Hey, all! First, I want to take this time to thank the guys at Modern Drummer for having me in mind at all to write something for such an amazing publication. It’s a true honor, and there’s tons of guys out there that deserve it way more than I.
Everything I want to discuss in this blog is based on my own personal experience and is designed for the benefit of players who want to explore their live playing further. So I’ll say it once, but I will definitely say it again and again: There’s no right or wrong way–everyone is different.
So with that in mind, I’d like to start out by talking about the difference between playing live vs. playing in a more comfortable setting–and what I’ve found to be helpful when I’m in an uncomfortable playing situation. (Note: All of these elements alone will help, but if you put them together, that’s when you’ll be at your best, performance-wise.)
The style of music I’m currently performing on tour ten months a year demands tons of endurance and energy. So relax, and remember that the show isn’t a sprint, it’s a marathon. Pace yourself. This is especially important for the first show of a tour, if you haven’t been on the road for a few weeks or months. It’s extremely easy to get tired-out if you come into the show full force after not having played live for a few weeks.
I can’t tell you how many times I’ve been off tour and jumped into a show full force, thinking I would fly through with no problem. But my hands, forearms, or shins can lock up due to lack of maintaining the strength I achieve after being on the road for a few days, playing hard. Having a daily “routine” was the answer for me. That routine consists of a warm-up section, a “how I would play live” section, and then a section where I play anything new that I feel needs work or development.
When you’re at home or in a practice space where you’re set up for weeks or months at a time, it’s often a smaller room, which means that you don’t have to play as hard to get the volume needed for heavier music. Plus you have ample time to get used to your setup, whereas in a hectic live setting, you’re often rushed and don’t have the time for minor adjustments needed for your personal satisfaction. Also, every room is different, and we naturally try to compensate for lost volume when performing in a larger room (possibly with bad sound) by playing harder. In turn we spend way more energy, and our muscles tensing becomes a strong possibility, which can ruin a performance.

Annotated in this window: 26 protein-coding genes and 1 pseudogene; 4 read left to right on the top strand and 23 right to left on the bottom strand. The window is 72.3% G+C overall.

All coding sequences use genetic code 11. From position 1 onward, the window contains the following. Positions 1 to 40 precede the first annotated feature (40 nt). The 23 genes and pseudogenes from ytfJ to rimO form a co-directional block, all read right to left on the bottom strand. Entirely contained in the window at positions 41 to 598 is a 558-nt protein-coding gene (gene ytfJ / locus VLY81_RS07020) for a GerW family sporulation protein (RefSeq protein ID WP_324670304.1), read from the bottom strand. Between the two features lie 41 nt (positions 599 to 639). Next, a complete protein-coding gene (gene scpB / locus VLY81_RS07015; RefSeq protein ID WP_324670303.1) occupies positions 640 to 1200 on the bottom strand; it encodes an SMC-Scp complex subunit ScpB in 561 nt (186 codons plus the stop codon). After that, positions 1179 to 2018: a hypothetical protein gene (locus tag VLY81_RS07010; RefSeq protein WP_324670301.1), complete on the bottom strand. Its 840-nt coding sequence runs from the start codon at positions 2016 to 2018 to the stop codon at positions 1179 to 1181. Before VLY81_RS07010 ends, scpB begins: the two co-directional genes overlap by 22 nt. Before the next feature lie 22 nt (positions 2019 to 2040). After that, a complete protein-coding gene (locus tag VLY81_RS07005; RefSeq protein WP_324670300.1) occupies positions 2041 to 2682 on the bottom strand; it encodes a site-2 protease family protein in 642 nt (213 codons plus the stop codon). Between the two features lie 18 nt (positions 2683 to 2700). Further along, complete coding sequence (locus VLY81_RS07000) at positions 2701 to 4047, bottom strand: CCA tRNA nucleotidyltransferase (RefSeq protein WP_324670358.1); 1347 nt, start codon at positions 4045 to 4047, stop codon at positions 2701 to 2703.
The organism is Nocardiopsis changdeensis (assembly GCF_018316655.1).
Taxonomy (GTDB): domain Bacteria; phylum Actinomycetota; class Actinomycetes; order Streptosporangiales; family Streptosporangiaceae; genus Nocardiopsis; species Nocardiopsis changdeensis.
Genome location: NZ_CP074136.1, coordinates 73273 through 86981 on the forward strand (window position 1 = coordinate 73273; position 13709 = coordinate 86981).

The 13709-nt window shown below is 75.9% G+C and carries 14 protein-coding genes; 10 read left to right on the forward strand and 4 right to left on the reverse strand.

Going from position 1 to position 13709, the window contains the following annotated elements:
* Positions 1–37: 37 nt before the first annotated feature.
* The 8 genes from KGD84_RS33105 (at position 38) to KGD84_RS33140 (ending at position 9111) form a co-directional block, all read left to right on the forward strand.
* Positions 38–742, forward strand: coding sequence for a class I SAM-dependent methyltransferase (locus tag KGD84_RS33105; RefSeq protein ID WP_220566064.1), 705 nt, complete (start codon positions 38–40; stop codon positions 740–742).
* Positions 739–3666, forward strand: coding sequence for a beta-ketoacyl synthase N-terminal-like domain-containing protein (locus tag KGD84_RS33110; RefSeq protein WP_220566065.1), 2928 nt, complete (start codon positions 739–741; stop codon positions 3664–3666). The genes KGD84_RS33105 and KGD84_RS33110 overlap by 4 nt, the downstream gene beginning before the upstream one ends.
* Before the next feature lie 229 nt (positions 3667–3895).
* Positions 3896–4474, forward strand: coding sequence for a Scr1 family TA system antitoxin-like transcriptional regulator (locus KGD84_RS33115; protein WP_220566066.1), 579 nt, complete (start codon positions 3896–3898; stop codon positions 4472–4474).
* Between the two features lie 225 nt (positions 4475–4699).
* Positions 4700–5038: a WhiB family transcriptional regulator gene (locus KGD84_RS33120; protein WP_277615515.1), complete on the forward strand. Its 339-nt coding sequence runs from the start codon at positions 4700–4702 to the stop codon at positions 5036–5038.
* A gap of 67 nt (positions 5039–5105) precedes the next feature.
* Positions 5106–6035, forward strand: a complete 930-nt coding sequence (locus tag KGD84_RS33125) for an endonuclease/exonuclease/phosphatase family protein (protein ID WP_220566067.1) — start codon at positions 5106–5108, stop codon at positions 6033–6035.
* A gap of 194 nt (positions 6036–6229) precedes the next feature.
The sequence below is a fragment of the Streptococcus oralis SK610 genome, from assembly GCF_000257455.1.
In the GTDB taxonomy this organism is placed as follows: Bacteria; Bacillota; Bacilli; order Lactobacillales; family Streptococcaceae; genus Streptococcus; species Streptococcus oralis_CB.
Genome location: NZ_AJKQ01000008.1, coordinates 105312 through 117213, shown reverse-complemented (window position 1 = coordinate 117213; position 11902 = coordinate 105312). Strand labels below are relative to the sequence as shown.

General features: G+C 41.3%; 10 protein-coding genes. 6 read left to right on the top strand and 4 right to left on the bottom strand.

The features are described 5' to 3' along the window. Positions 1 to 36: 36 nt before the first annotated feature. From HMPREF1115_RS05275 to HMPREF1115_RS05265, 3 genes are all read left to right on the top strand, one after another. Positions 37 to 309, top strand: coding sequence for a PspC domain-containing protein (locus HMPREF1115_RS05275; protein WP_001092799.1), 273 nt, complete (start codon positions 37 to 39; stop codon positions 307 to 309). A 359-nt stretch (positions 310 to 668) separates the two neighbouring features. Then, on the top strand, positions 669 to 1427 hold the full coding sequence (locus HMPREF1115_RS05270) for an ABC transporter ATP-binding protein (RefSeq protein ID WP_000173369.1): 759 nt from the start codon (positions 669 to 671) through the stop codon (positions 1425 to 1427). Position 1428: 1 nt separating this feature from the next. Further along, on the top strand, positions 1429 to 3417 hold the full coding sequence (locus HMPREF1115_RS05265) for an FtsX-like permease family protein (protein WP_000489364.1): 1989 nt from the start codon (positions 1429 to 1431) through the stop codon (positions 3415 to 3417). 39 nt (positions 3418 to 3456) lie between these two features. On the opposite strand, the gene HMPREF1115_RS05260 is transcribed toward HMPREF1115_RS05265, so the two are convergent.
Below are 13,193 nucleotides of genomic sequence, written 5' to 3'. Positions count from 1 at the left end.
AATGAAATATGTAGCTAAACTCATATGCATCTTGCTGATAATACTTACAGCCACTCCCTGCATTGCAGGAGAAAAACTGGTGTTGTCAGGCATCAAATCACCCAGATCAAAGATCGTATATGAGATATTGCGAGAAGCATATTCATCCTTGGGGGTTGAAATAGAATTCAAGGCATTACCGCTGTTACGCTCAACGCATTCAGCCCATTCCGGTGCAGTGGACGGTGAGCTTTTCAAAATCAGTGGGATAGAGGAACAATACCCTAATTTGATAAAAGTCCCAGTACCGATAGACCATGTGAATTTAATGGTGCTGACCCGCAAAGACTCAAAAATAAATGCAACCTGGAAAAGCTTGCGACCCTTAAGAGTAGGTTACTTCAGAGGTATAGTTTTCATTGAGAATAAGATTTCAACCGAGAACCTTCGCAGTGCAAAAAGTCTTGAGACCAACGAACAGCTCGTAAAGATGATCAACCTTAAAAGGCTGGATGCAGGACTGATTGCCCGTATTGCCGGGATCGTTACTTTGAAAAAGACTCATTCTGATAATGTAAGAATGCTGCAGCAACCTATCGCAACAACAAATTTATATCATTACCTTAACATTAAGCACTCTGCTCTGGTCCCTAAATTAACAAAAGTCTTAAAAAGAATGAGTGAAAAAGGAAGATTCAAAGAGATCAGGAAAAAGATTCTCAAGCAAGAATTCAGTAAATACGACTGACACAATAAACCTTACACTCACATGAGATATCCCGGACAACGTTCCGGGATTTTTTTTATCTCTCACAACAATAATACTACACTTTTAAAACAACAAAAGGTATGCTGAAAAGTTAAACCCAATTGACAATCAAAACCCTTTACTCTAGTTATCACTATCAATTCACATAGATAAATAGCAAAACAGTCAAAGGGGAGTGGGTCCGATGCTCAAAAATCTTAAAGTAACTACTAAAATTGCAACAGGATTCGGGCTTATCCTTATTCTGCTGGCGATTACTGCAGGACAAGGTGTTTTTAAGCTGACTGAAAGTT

Warm up effectively; don’t just go through the motions. Do your exercises with purpose, listening to every detail of every stroke, and make the sound and your technique as perfect as you can. Pretend that any time you pick up sticks to hit a pad or drums, you’re playing for dudes who are the best of the best. Have a comfortable setup, so that when you sit behind your drums before a performance, you’re confident that you’re gonna own shit. It’s far more entertaining watching a confident, relaxed drummer than one who is struggling through a performance for any reason.
And remember that attitude is everything. If you come to the stage frustrated about something, or if you had a shitty day and you let that effect your mood, chances are it will change your performance in a negative way. Come to the stage excited about what you do. If you’re having a bad day, try to forget about it and focus on what you’re playing–from the time you set up to the time you’re finished–and have a great time up there.
So stay aware of things you could improve and change for the performance setting. Also, be aware of the differences between playing live and playing in a comfortable setting, whether that be at home or at a friend’s house, practice space, etc. I believe that knowing all of these things can only work to your benefit in the long run. Good luck, everyone!
For more on Branden Morgan and Misery Signals, go to www.myspace.com/miserysignals